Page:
Individuals who subject their partner to abuse will often defame and put down their victim in order to establish control. As a result, the victim will experience low self esteem and depression. Once this occurs, it is not difficult to convince an individual that they are being subjected to abuse due to their own faults and shortcomings. If they were better at certain tasks and if they lived up to the expectations of their partner, then they would not be experiencing domestic violence and abuse. Victims of intimate partner abuse will believe this. Therefore, they will not report the abuse that they are experiencing because their partner is not to blame for the cruelty.


One of the most important phases of the battered women’s syndrome is enlightenment. This occurs when a victim of abuse recognizes that they are not to blame for the abuse that they are experiencing. They will begin to understand that no one deserves to be subjected to domestic violence no matter what characteristics they posses. The fact that an offender does not approve of their victim’s behavior does not justify subjecting the victim to abuse and violence.

During this stage, a victim will begin to acknowledge that their partner has an abusive and violent personality, and that the domestic violence that the victim is experiencing is the fault of the abuser. It is now that a victim may begin to realize the importance of seeking domestic violence help. Despite the realization that they are living in an unhealthy environment and with a dangerous individuals, victims will continue to remain with their abuser. They will commit themselves to saving their marriage. They will often use various different reasons in order to justify this decision. However, individuals who choose to remain in their detrimental environment will soon find that in most cases, the abuse will not get better, it will increase in severity.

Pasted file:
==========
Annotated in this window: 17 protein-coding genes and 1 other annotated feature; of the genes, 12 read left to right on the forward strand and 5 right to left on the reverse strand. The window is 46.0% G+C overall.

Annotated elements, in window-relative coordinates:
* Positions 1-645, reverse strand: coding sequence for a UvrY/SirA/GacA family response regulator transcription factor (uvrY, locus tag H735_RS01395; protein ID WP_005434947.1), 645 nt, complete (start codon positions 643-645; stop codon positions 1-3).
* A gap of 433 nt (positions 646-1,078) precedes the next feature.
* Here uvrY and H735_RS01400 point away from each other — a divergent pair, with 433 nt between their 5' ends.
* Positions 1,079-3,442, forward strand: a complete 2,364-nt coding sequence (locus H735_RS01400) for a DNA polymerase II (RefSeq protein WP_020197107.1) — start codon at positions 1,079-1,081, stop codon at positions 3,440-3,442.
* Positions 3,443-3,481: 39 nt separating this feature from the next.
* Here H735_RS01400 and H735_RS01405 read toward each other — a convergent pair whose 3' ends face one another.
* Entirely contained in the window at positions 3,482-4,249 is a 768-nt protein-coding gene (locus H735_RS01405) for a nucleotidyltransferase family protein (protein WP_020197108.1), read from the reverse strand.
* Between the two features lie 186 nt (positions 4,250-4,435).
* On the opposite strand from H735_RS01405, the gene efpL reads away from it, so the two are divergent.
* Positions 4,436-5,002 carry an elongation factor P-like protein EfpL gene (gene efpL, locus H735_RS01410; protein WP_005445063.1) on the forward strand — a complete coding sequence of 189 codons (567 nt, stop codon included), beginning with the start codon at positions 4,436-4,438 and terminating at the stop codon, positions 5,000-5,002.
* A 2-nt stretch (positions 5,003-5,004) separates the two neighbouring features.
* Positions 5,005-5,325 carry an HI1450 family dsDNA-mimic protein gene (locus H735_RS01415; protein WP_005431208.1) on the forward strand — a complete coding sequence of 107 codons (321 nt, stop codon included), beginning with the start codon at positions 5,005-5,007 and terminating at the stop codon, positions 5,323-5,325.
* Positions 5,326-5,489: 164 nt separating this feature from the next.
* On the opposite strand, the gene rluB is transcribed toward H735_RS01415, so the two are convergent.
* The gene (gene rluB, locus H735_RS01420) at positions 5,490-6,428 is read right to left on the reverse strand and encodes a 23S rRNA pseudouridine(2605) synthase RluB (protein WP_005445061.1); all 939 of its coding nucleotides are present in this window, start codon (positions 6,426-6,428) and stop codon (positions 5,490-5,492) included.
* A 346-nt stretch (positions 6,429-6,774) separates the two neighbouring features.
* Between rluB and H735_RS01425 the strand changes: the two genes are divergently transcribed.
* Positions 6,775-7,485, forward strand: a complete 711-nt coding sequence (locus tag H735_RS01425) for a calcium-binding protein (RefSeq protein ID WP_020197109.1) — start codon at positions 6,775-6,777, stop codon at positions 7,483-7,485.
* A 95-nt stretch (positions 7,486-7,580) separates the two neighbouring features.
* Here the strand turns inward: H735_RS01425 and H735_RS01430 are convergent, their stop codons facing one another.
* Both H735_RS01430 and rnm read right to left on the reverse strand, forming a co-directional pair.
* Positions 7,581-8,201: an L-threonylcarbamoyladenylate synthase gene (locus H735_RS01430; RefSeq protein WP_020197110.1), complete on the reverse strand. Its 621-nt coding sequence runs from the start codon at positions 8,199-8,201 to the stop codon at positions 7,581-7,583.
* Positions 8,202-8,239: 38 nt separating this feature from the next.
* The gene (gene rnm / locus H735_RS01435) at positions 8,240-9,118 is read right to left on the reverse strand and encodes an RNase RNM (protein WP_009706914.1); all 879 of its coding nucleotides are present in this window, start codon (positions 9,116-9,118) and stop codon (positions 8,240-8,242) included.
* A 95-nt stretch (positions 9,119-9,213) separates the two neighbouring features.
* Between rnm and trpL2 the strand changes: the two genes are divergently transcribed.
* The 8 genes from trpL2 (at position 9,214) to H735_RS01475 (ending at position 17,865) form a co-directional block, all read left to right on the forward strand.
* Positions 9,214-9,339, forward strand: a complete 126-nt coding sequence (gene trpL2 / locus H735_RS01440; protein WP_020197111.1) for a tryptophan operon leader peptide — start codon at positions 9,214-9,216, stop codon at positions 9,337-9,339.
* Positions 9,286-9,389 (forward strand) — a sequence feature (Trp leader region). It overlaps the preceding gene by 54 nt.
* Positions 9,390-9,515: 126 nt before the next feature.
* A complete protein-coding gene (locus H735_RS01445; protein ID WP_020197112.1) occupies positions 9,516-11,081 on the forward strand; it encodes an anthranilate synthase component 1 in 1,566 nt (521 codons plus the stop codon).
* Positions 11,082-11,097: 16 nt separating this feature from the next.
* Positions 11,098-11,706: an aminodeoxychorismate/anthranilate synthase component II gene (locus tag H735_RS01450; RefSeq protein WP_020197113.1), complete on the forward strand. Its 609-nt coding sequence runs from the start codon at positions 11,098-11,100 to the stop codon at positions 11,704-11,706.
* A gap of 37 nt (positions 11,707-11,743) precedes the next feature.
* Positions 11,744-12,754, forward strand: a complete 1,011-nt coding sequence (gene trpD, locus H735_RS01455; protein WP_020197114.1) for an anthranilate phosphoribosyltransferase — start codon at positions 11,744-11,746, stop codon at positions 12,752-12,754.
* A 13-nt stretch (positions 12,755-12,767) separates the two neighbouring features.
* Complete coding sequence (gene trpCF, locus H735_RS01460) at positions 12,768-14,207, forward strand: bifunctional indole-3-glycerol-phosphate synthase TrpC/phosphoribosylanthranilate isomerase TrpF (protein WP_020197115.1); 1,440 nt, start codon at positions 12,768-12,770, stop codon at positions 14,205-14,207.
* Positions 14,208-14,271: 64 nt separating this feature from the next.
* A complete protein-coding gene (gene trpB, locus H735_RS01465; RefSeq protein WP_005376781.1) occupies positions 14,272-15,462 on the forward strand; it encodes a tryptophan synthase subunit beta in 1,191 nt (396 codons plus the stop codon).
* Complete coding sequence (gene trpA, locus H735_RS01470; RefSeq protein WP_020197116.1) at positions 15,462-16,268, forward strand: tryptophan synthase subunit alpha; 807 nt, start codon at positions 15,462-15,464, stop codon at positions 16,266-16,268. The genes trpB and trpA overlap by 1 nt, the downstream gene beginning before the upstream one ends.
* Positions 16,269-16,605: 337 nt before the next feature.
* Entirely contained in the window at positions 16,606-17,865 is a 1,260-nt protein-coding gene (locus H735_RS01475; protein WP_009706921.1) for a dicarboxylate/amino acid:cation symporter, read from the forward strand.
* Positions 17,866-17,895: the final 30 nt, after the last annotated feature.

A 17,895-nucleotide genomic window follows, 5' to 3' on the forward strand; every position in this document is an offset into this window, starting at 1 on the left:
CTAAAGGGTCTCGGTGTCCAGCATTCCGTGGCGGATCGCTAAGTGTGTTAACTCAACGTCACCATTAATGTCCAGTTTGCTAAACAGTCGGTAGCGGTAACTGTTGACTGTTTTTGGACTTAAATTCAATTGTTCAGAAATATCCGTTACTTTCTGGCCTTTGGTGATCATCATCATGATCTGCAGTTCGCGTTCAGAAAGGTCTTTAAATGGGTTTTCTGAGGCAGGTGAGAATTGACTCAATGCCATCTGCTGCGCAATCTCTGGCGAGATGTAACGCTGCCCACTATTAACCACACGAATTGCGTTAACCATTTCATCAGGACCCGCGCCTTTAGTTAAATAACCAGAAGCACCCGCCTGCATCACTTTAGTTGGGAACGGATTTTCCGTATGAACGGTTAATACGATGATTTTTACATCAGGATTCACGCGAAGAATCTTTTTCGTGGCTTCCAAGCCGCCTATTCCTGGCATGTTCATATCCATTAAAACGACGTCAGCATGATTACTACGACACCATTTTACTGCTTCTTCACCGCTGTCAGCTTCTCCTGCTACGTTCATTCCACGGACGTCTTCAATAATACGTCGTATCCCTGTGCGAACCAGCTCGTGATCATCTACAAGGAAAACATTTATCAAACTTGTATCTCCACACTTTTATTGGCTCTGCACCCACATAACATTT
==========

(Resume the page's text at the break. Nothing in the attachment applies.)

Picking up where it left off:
Once a victim of abuse recognizes that the domestic violence they are suffering from is the fault of their abuser, it is only a matter of time before these victims understand the importance of escaping their current environment. In the majority of cases, domestic violence does not improve over time. Most individuals who subject their partners to violence and brutality are repeat offenders and they will continue to expose their victim to intimate partner abuse. When an individual acknowledges this, they will understand that their safety, and the safety of their children, depends on leaving their abusive relationship. During the responsibility stage of the battered women’s syndrome, an victim of domestic violence may experience a vast array of difficulties.

It is essential that individuals who have decided to escape their detrimental situation ensure that they are safe and secure. Women are in the most danger when they make the decision to flee their current environment. Therefore, it is essential that an individual plan their escape well. If a victim would like support and advice about leaving an abusive relationship then they can contact a law enforcement agency or an abuse hotline. Domestic violence shelters may also be able to provide victims with information and support.